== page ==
“Everything happens for a reason.”  Sometimes you get to decide the reason.

Everything Happens for a Reason, but Sometimes the Reason Is Bad


“Everything happens for a reason,” we like to say.  The question is, What’s the reason?

We humans have a curious need to assign meaning to events.  We seem to be perfectly incapable of living without asking the question why.  Similarly, we are altogether obsessed with the future outcome of a particular event.  Whether we’re looking back on the cause of an event or ahead to the implications of an event, we’re always asking the same question: What does this mean?

At no time do we do this more than when struck by tragedy or trauma.  There’s a death in the family, an illness befalls a friend, you lose your job – it’s in these situations that we most often wonder at the purpose of our circumstances.  More than just seeking meaning, however, it seems we’re really constantly wondering whether our present difficulties will turn out for the good in the long run.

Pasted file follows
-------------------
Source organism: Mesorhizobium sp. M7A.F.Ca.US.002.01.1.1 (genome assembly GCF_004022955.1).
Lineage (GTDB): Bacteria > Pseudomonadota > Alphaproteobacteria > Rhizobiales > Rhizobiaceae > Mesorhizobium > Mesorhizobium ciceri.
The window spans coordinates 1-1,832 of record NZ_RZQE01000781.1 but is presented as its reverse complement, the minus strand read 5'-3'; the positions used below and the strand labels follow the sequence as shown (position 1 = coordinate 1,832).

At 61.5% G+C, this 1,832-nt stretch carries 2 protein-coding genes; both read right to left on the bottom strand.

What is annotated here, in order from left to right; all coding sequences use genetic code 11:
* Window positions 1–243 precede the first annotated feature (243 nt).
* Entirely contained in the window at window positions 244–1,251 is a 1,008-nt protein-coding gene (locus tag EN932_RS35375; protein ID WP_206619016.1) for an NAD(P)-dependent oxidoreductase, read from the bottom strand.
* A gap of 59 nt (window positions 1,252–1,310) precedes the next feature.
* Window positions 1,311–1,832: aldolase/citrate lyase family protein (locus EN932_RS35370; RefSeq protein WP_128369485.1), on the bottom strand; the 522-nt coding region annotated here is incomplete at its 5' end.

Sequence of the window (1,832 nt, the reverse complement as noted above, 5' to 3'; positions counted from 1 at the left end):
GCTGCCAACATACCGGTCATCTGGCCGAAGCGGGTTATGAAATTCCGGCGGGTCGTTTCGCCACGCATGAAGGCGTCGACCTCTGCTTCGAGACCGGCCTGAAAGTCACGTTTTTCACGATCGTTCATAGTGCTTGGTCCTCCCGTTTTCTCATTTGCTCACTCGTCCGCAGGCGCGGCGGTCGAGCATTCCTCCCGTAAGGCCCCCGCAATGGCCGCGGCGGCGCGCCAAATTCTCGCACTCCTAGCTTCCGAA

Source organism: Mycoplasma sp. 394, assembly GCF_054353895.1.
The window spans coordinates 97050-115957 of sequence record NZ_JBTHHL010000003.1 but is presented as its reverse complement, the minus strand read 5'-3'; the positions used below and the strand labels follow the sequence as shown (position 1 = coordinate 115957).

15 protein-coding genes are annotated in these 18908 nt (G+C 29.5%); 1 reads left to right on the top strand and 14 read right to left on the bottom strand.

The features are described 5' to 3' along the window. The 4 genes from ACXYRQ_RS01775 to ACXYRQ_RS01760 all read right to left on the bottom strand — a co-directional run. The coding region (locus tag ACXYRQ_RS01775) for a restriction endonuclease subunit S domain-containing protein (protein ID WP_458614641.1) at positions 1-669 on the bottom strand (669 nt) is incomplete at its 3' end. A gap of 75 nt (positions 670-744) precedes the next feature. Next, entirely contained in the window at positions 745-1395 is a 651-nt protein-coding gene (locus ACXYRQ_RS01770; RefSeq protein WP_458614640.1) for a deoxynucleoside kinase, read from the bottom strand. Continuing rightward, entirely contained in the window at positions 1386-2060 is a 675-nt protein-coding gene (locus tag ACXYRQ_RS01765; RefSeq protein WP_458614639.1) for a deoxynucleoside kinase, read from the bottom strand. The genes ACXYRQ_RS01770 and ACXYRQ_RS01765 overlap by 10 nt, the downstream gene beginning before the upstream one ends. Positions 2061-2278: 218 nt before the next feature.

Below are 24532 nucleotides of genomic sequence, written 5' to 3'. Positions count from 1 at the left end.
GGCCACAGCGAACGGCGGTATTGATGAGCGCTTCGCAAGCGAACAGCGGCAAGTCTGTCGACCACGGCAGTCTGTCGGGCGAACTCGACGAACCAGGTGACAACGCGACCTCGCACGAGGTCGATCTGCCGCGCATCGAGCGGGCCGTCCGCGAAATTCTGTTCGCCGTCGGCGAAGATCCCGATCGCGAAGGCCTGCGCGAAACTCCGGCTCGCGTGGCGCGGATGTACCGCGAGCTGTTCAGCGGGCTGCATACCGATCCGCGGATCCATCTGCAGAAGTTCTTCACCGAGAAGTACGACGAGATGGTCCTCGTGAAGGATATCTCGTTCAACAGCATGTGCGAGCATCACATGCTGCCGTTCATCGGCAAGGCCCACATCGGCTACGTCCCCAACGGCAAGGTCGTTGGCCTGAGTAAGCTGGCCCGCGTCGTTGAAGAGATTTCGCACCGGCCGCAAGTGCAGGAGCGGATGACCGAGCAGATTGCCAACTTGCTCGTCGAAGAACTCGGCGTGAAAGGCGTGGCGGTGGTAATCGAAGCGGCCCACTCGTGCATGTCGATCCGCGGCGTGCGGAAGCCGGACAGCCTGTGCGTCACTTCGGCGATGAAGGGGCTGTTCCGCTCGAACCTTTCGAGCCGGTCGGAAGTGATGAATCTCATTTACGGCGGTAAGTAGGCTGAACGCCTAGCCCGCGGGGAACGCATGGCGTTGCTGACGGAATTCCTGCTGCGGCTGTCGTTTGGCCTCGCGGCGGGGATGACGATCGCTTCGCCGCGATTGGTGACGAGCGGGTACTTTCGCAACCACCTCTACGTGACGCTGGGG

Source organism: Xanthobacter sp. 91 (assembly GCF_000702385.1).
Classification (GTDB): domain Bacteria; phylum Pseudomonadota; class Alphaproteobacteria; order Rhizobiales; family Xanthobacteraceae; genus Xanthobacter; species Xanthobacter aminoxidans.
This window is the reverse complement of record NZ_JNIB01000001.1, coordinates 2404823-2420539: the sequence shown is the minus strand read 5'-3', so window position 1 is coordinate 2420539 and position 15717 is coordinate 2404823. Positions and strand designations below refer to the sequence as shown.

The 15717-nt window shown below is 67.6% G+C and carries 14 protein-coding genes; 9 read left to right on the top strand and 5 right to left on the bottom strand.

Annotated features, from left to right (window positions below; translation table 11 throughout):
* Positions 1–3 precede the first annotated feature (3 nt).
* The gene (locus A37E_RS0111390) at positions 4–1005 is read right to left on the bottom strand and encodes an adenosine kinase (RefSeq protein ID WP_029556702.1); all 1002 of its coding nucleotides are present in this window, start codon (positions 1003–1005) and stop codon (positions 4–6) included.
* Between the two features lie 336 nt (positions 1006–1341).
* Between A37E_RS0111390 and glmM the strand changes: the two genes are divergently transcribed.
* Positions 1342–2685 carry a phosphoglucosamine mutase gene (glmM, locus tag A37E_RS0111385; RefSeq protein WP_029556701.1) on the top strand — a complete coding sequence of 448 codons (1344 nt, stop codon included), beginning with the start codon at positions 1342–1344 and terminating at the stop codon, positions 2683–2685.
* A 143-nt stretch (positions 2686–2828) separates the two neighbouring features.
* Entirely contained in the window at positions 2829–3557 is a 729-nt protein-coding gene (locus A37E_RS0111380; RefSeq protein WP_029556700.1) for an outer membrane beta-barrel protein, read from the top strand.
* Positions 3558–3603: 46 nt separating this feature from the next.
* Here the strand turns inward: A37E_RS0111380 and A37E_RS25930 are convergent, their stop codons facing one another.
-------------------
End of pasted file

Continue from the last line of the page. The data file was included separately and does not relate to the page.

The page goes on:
And don’t we do this for one another, as well?  We have a friend who is struggling with a hard season and, with all the best intentions, suggest that her hardship has come “for a reason.”  Our desire is to offer solace, to provide interpretive understanding to her difficulties.

But what are we really saying when we say that “everything happens for a reason”?

For the most part, I think we’re typically saying that either (1) the sources that caused this terrible event are actually good, or (2) the terrible event is actually good for us – it will lead to something better.

But neither of these is necessarily true, and both ideas can be damaging.  I’ll deal with the first part today, the second another day.

The source of a truly terrible event can be, and often is, truly terrible.  Looking at the most awful of circumstances, like the death of a child, for example, whatever the cause, it is surely not good.

From a biblical perspective, death is never regarded as a good (or even neutral) thing weaved into the order of creation.  Rather, death is the very enemy of God from the very start.  It is the terrible consequence of the Fall (Gen 2:17; Rom 6:23) and the very things that Christ set out to overcome (1 Cor 15:26).  Death does not originate from the Father, but from the enemy (Jn 10:10).  Throughout the 66 books of the Bible, the Lord is fighting against the powers of death.  We ought not call death or the causes of death good.